are specially trained for their
particular jobs with years of
Al’s longest absence from
business during all these 50
years was spent with Uncle
Sam as a member of Ohio’s
83rd Division which saw over
seas duty. He keeps in touch
with veteran affairs through
East Cleveland Post 163 Amer
ican Legion. He is one of the
The report sent back by Miss few members of the East
of Cleveland Business Association
to boast a 50-year service rec
Gladys Wood (formerly
Of The
July 1959 brought a new ex
perience to Mr. Busch. During
a heavy rain storm, the garage
roof caved in. “It was a bless
ing,” he says, shaking his head,
“that it happened on a Sunday.
No one was in the garage.”
A story about Al Busch would
be incomplete without mention
of his stamp books. Hours are
spent collecting, arranging and
mounting the postage stamps
from far and near until the
several volumes have come to
be widely known
Sporting police blue were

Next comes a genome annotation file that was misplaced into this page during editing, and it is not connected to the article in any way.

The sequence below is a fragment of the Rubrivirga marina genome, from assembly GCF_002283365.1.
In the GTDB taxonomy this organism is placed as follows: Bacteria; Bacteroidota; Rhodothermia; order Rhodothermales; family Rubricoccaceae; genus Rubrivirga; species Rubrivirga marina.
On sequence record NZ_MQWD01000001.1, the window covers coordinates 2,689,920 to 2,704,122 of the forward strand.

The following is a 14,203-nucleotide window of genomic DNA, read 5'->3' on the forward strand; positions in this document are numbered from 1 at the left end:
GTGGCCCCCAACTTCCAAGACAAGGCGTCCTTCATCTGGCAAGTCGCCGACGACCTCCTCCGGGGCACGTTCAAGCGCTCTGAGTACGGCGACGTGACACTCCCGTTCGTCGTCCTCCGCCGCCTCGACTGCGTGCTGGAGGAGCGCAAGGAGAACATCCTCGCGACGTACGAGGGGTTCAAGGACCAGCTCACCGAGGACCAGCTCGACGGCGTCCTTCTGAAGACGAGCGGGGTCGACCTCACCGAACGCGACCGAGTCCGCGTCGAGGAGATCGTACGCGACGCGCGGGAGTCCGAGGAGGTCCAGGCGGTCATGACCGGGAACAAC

four men appointed new to the
force, Bernard McAlea, Leland
A. Nagy, Ray C. Olsen and
Donald D. Williams,
East Cleveland, Ohio
among col-
Busch have
large house
Mr. and Mrs.
moved from their
to a compact, cheery apartment,
giving more leisure time. Some
of this time is spent on the
road and rest assured that
the sound of their perfectly
operating auto is still music to
the pharmacy student turned
Fifty years. Congratulations,
That Happened To You In 1959
Mrs. Roy Neikard, a teacher
of sight saving classes at
Prospect for 25 years retired
at the end of the month.
visory Committee of
Planning Board.
Land Owners
Hear History
Jim Austin of 15507
ster rd., threw a New
eve party that drew
away as Long
from as
Hospital School
of Nursing celebrated its 75th
birthday the 7th.
Walter K. Bailey, Shaw grad
uate and president of Warner
and Swasey Co., gave the Na
tional Honor Society Induction
Celebrating birthdays were
girl scout troop 402, its fifth,
and Kiwanis International, its
Miss Alice A. Kent, supervis
or of classes for the deaf and
hard of hearing in the EC pub
lic schools was listed in the
initial edition of the “Who’s
Who in American Women.”
Herbert J. Alexander won
the two highest awards Shaw
had to offer—the Bausch &
Lomb award for science and
the Rennselaer Honorary sci
ence and math award. This was
the first time in Shaw history
that his has happened.
Arthur Pink of 1766
wood was elected president of
the Cuyahoga County joint vet
erans Commission.
Mrs. Harry Willert of 15701
Oakhill rd., was appointed to
her second three-year term as
a member the Citizens’ Ad
The Euclid-Taylor Property
Owners Civic Association will
meet at Prospect School, 1832